MONROVIA – A few hours to the close of polls in Liberia’s presidential and legislative elections, many Liberians are hailing Montserrado County Senator Abe Darius Dillon, for what they call the lawmaker’s patience to have patiently stood in a long queue along with several other Liberians to cast his vote.
Liberians in their droves have been voting since the opening of polls during the early hours of today, in a process that has been largely peaceful across the country.
Like many other ordinary Liberians, Senator Dillon, who still has approximately six years left before running for re-election, was spotted under the scorching sun, awaiting his term to cast his ballots for his preferred candidates in the presidential, senatorial, and representative elections respectively.
The senator, without using his governmental position to breach protocol at the voting precinct in his favor, eventually voted in Montserrado County, at the Grace Baptist Church School, located at Barnersville, when his term reached, a move Murzota Wreh, a Liberian educationist says humbled him.
“Wow! I’m humbled by this,” Wreh said of Dillon’s deportment at the voting precinct.
John Stevenson Hena, another Liberian, stated that the senator’s demeanor at the voting area today is a rightful exemplary act of a national leader that Liberians have longed for from their leaders following decades of system failure in the country’s governance process leading to longstanding backwardness.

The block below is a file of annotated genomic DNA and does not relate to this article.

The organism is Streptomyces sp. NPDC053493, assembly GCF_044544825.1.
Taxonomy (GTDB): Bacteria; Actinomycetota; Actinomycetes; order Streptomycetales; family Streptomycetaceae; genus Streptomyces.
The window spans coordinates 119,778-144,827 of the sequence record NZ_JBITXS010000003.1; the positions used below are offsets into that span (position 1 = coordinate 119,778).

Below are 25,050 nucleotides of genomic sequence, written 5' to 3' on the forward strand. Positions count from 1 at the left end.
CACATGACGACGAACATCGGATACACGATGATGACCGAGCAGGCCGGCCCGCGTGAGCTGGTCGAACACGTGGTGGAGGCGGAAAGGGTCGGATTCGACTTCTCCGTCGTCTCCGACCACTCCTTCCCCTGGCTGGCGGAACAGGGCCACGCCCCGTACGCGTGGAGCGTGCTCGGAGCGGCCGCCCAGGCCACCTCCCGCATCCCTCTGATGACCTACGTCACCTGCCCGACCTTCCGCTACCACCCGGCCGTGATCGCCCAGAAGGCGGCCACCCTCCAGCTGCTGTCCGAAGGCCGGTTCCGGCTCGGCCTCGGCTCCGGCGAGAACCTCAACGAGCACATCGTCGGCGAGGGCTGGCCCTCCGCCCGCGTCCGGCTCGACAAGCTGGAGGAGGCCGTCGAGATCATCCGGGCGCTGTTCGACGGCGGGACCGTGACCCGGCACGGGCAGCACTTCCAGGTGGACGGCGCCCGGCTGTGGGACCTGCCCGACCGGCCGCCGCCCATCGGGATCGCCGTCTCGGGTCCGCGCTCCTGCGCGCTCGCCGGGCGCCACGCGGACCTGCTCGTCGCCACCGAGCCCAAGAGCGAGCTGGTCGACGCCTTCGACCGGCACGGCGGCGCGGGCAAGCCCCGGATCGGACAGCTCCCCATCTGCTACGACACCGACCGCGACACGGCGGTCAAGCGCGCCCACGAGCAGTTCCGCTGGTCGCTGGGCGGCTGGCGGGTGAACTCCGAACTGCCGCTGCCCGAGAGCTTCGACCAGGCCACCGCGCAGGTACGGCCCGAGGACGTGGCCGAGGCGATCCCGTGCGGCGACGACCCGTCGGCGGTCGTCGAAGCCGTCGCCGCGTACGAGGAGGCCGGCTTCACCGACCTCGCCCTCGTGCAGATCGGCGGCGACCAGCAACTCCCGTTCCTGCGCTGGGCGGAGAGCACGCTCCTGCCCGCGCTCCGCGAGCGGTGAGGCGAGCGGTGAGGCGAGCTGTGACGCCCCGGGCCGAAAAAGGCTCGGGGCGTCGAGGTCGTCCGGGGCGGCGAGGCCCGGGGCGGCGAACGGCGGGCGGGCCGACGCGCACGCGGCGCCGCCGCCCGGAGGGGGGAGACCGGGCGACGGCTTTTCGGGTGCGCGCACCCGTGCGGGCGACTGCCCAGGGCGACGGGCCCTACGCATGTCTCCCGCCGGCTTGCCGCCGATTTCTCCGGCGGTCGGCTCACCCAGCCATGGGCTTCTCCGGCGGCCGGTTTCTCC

“This is what we hope for our nation after decades of no-system and total backwardness,” noted Hena, indicating that “To see a senator in line waiting to vote, is a motivation to us who yearn for such change.”
Dillon is widely referred to as as “The Light” in the country’s political sphere due to his somewhat straightforward style of politicking, a phenomenon that has been rare in the country for centuries.
Since his incumbency at the Liberian Senate, his advocacies have brought about a semblance of transparency, especially with removing the lid on the workings of that august body and leaving same wide open, with many of their undertakings once shredded in secrecy now being brought to public knowledge.